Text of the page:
Dr. Martin Wolfe examining a child in Ghana in the early 1960s. (Family Photo)

Martin S. Wolfe, a tropical disease specialist who founded one of the country’s first medical prac­tices devoted to ailments incurred in travel and who, in the 1970s, accompanied Henry Kissinger as his personal physician, died June 15 at his home on Block Island, R.I. He was 82.

The cause was a failure of his artificial heart pump, said his son, David Wolfe.

Dr. Wolfe developed an interest in tropical diseases as a medical student and, early in his career, spent five years doing field research in Ghana and Pakistan.

As a staff medical officer for the State Department, he traveled the world with then-Secretary of State Kissinger. He also served as a tropical medicine expert for the World Bank.

In 1980, Dr. Wolfe opened Traveler’s Medical Service, believed to be the first medical office of its kind in Washington. He also had an affiliated parasitology laboratory and a private practice.

Martin S. Wolfe. (Family Photo)

Dr. Wolfe advised people making overseas trips about potential health risks and administered immunizations. If travelers returned with mysterious ailments, he often had to become a medical detective.

He determined a diagnosis by retracing a patient’s journeys to pinpoint where exposure to various maladies might have occurred. Dr. Wolfe often consulted with the Centers for Disease Control and Prevention about infectious diseases found in other parts of the world but rarely seen in the United States, such as malaria, cholera and yellow fever.

He wrote more than 100 academic papers and textbook chapters about tropical medicine and travel medicine, which has become a recognized medical specialty.

Through his research and his work with diplomats and other international travelers, Dr. Wolfe became an authority on such exotic conditions as giardiasis and schistosomiasis, both of which are caused by parasites. The ailments, often linked to exposure to contaminated water, can lead to severe physical problems if left untreated.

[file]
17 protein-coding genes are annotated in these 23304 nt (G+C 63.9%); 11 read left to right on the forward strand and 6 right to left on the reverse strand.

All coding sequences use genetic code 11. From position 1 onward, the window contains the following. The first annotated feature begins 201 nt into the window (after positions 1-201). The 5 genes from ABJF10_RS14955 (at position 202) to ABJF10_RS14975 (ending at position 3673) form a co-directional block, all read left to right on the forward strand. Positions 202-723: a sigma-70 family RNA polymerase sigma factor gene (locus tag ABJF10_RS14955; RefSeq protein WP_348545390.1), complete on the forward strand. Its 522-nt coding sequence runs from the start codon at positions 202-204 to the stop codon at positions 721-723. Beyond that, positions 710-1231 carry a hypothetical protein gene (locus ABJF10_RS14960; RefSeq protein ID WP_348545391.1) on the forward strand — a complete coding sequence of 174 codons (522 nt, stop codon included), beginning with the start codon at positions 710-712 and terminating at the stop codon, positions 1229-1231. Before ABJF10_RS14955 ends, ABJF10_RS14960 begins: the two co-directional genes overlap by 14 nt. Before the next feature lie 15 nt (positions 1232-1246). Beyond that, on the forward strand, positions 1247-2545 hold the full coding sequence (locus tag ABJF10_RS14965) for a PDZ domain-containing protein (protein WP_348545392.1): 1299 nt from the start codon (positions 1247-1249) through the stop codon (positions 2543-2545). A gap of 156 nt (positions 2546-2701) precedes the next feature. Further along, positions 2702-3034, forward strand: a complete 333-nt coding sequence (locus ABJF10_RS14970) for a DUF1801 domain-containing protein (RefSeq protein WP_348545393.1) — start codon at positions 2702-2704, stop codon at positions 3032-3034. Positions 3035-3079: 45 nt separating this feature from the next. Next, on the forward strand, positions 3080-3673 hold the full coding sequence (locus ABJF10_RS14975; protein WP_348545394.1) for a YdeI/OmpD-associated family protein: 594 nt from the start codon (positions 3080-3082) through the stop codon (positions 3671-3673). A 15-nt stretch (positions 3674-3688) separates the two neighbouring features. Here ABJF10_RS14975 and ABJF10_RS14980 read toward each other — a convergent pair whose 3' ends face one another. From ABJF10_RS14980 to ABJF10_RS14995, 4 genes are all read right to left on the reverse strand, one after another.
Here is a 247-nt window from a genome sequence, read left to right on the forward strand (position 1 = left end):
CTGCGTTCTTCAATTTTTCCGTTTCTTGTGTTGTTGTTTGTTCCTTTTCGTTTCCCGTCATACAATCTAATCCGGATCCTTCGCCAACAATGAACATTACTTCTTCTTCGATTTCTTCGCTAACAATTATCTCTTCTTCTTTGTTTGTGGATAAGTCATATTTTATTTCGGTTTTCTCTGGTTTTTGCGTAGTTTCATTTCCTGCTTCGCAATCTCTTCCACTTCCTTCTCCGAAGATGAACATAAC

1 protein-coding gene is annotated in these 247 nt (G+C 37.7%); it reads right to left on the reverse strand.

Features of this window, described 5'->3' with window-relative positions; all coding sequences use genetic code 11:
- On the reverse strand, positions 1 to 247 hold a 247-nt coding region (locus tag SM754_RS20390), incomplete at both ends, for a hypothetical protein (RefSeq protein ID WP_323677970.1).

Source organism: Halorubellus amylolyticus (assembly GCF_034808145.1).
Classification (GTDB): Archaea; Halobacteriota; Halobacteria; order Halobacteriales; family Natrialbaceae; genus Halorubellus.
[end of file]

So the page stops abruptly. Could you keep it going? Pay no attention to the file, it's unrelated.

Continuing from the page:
Perhaps the most commonplace complaint of travelers returning to the United States was that they had developed diarrhea. Dr. Wolfe recommended that people travel with a supply of Pepto-Bismol or Imodium.

“The question we always ask in tropical medicine,” he told The Washington Post in 2008, “is where have you been and what have you been doing?”

Martin Samuel Wolfe was born April 9, 1935, in Scranton, Pa. His father was a tavern owner.

Dr. Martin Wolfe looking through a microscope in Pakistan in the 1960s. (Family Photo)

He was an Eagle Scout and captain of his high school basketball team before entering Cornell University, where he received a bachelor’s degree in 1957 and a medical degree in 1961.

One of his medical school professors encouraged his interest in tropical medicine, and Dr. Wolfe did research in Ghana from 1962 to 1964. After a residency in New York, he trained at the London School of Hygiene and Tropical Medicine. Dr. Wolfe conducted additional medical research in Pakistan from 1967 to 1970, when he joined the State Department.

He taught courses in tropical medicine and parasitology at the Georgetown and George Washington University medical schools and was a consultant for many years to the State Department, Peace Corps and World Bank.

Dr. Wolfe was a member of the International Society of Travel Medicine and the American Society of Tropical Medicine and Hygiene, which presented him with its top award. He was a member of the Cosmos Club and Adas Israel Congregation.

Dr. Wolfe retired in 2015. The Traveler’s Medical Service in Washington is operated by his son, a physician; its New York branch is run by a daughter, a registered nurse and public health specialist.

Survivors include his wife of 55 years, Lotte Brunes Wolfe of Washington; three children, Rebecca Wolfe Acosta of New York City, David Wolfe of Bethesda, Md., and Miriam Strouse of McLean, Va.; a sister; and seven grandchildren.